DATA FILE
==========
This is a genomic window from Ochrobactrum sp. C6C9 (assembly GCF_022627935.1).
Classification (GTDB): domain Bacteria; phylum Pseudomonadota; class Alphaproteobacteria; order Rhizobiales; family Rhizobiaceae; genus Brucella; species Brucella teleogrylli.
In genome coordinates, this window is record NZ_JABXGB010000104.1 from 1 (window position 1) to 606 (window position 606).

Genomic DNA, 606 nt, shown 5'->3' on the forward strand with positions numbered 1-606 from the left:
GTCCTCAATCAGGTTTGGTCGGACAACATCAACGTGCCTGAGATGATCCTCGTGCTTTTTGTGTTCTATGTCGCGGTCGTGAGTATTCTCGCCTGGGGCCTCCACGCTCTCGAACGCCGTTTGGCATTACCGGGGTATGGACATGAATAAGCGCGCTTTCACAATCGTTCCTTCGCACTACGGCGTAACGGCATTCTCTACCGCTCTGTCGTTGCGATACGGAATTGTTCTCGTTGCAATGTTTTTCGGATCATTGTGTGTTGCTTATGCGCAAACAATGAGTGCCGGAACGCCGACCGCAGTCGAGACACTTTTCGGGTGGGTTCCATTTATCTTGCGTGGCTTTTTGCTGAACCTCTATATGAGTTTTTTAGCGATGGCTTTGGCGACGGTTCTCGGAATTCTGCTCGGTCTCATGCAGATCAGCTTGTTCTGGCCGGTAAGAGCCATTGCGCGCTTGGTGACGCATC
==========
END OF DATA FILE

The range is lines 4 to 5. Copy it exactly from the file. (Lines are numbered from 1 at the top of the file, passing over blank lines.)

Genomic DNA, 606 nt, shown 5'->3' on the forward strand with positions numbered 1-606 from the left:
GTCCTCAATCAGGTTTGGTCGGACAACATCAACGTGCCTGAGATGATCCTCGTGCTTTTTGTGTTCTATGTCGCGGTCGTGAGTATTCTCGCCTGGGGCCTCCACGCTCTCGAACGCCGTTTGGCATTACCGGGGTATGGACATGAATAAGCGCGCTTTCACAATCGTTCCTTCGCACTACGGCGTAACGGCATTCTCTACCGCTCTGTCGTTGCGATACGGAATTGTTCTCGTTGCAATGTTTTTCGGATCATTGTGTGTTGCTTATGCGCAAACAATGAGTGCCGGAACGCCGACCGCAGTCGAGACACTTTTCGGGTGGGTTCCATTTATCTTGCGTGGCTTTTTGCTGAACCTCTATATGAGTTTTTTAGCGATGGCTTTGGCGACGGTTCTCGGAATTCTGCTCGGTCTCATGCAGATCAGCTTGTTCTGGCCGGTAAGAGCCATTGCGCGCTTGGTGACGCATC